Antonio Machado was born in Seville in 1885 and died in southern France early in 1939, escaping from the Nationalist advance in the Spanish Civil War. He is increasingly recognized as one of the four greatest Spanish-language poets of the twentieth century, but lack of adequate translations has limited his appreciation in the English-speaking world. Here a native Spanish and a native English speaker set out to remedy this deficiency. The beauty of his landscape, fused with its sadness as his young wifeÆs resting pace gave Machado his distinctive voice: intimate, elegiac, at once detached and involved, most characteristically expressed in Campos de Castilla (1917), from which many of the poems here selected are taken.
The language of his poetry is spare, relying strongly on nouns and adjectives, asserting more than describing, equally anti-baroque and against the æexcesses of modern cosmeticsÆ (Self Portrait). His father had been a collector of folklore, and Machado saw the romance (ballad) tradition as lying at the heart of the authentic Spanish poetic tradition. English cannot recreate the assonance on which he relied, but this translation captures the essential rhythm as well as the poignancy of the original. Spanish text with facing-page translation, introduction and notes.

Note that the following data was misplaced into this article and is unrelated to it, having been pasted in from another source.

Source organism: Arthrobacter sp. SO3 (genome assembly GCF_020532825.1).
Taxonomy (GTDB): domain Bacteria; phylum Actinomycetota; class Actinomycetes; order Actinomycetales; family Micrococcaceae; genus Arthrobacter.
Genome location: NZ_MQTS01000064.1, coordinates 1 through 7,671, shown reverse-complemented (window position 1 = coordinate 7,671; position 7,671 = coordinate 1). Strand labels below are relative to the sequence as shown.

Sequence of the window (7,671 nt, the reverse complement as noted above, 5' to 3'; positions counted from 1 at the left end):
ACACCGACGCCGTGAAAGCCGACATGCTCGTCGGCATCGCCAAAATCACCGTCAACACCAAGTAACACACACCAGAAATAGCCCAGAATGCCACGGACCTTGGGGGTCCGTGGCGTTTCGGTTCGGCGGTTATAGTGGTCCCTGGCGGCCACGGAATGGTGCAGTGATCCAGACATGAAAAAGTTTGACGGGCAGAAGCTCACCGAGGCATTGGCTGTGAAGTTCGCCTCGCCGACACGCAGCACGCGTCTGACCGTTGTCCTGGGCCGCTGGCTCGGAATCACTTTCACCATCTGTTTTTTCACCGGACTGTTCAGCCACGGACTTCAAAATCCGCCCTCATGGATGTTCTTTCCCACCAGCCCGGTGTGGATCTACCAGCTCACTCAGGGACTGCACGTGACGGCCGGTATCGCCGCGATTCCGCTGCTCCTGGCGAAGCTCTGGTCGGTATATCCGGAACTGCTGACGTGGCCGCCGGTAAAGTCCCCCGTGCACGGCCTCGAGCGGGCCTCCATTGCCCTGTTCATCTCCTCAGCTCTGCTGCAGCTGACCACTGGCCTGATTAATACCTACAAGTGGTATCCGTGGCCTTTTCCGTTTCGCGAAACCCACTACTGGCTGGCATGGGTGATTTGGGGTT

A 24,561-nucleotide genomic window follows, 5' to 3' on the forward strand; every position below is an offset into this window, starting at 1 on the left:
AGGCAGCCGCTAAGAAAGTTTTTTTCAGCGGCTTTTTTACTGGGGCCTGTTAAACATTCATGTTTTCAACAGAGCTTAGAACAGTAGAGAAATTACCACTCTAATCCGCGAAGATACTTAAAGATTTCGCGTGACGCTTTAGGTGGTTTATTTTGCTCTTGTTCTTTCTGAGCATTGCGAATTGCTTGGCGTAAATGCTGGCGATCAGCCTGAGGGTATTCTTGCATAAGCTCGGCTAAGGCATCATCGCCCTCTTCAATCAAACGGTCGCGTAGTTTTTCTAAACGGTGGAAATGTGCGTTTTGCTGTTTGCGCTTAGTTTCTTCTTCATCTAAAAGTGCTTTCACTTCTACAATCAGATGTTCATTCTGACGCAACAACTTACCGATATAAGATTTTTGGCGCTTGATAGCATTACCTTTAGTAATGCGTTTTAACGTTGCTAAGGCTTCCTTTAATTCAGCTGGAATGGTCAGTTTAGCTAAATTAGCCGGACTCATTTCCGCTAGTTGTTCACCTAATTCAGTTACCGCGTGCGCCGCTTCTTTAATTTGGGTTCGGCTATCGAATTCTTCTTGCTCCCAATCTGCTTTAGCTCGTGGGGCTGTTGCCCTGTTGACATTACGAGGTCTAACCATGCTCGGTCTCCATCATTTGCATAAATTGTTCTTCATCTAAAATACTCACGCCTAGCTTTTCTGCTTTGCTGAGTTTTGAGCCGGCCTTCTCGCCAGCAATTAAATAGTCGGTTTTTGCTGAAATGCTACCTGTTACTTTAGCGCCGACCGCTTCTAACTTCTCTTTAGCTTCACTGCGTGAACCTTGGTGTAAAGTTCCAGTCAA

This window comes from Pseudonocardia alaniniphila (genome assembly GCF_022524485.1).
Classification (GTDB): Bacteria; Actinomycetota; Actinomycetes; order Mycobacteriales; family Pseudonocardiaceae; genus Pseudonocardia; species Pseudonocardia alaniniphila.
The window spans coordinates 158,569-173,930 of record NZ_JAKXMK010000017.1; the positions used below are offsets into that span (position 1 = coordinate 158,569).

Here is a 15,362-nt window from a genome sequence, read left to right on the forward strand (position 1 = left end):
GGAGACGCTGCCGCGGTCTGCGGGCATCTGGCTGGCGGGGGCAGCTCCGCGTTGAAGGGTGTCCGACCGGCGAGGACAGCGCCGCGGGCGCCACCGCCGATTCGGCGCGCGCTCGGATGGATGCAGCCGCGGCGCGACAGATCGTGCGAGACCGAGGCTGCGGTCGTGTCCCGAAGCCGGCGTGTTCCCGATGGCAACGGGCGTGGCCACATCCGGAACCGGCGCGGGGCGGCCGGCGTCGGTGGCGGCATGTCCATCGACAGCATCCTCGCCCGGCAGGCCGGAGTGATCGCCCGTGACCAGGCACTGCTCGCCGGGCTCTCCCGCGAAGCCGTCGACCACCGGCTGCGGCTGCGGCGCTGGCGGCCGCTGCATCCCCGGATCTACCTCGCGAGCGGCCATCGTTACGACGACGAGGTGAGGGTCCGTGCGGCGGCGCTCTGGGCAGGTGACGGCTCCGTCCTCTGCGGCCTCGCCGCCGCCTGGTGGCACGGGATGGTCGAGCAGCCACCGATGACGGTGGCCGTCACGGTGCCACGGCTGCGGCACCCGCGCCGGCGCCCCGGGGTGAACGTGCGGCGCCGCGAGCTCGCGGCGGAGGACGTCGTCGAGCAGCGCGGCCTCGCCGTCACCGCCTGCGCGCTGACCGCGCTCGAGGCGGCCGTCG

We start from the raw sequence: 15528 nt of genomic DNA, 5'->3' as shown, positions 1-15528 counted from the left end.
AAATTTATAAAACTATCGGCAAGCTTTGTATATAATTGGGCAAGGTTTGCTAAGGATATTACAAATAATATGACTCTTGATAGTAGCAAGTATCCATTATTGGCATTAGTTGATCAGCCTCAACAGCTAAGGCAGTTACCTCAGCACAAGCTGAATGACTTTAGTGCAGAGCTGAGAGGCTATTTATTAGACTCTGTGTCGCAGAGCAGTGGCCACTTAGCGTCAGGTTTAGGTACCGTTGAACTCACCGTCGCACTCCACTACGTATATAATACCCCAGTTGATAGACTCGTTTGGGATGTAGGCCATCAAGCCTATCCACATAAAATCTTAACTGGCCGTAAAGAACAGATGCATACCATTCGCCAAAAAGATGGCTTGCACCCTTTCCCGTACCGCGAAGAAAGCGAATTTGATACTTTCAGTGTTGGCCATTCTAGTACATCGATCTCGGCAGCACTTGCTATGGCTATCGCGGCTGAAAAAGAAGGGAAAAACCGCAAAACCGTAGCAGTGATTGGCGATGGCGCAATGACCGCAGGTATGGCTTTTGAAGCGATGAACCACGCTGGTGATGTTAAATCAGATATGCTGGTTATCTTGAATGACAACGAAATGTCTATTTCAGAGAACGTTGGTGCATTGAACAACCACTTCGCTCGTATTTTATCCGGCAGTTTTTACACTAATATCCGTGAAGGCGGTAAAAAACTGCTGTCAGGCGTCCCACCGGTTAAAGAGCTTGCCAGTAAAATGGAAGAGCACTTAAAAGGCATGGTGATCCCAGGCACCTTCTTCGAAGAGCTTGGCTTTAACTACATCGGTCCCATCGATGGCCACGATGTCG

Solitudes/Soledades I-LXXXVII (1895-1907)
Lands of Castile/Campos de Castilla XCVII-CXXXIX (1907-1917)
New Songs and Later Works/Nuevas Canciones y Obras Posteriores CLXI-LXXXIVS (1917-1930)
210 × 149 mm
January 1, 2002
Aris & Phillips Hispanic Classics